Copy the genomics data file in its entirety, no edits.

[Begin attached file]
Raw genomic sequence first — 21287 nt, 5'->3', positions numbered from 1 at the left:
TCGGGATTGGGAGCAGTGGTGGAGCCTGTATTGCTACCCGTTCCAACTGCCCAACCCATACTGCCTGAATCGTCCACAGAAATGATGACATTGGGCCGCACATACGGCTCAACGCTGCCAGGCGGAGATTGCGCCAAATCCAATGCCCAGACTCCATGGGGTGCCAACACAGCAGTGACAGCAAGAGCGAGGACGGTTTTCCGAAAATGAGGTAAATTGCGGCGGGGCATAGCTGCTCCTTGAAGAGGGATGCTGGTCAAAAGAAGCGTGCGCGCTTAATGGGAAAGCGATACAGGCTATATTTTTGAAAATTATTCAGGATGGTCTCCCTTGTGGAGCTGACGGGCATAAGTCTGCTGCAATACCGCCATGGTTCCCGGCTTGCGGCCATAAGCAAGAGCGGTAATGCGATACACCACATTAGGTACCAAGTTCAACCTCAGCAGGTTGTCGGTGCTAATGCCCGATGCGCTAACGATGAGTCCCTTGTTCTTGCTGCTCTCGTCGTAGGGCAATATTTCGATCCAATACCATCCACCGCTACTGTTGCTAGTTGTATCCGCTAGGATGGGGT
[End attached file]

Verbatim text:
Raw genomic sequence first — 21287 nt, 5'->3', positions numbered from 1 at the left:
TCGGGATTGGGAGCAGTGGTGGAGCCTGTATTGCTACCCGTTCCAACTGCCCAACCCATACTGCCTGAATCGTCCACAGAAATGATGACATTGGGCCGCACATACGGCTCAACGCTGCCAGGCGGAGATTGCGCCAAATCCAATGCCCAGACTCCATGGGGTGCCAACACAGCAGTGACAGCAAGAGCGAGGACGGTTTTCCGAAAATGAGGTAAATTGCGGCGGGGCATAGCTGCTCCTTGAAGAGGGATGCTGGTCAAAAGAAGCGTGCGCGCTTAATGGGAAAGCGATACAGGCTATATTTTTGAAAATTATTCAGGATGGTCTCCCTTGTGGAGCTGACGGGCATAAGTCTGCTGCAATACCGCCATGGTTCCCGGCTTGCGGCCATAAGCAAGAGCGGTAATGCGATACACCACATTAGGTACCAAGTTCAACCTCAGCAGGTTGTCGGTGCTAATGCCCGATGCGCTAACGATGAGTCCCTTGTTCTTGCTGCTCTCGTCGTAGGGCAATATTTCGATCCAATACCATCCACCGCTACTGTTGCTAGTTGTATCCGCTAGGATGGGGT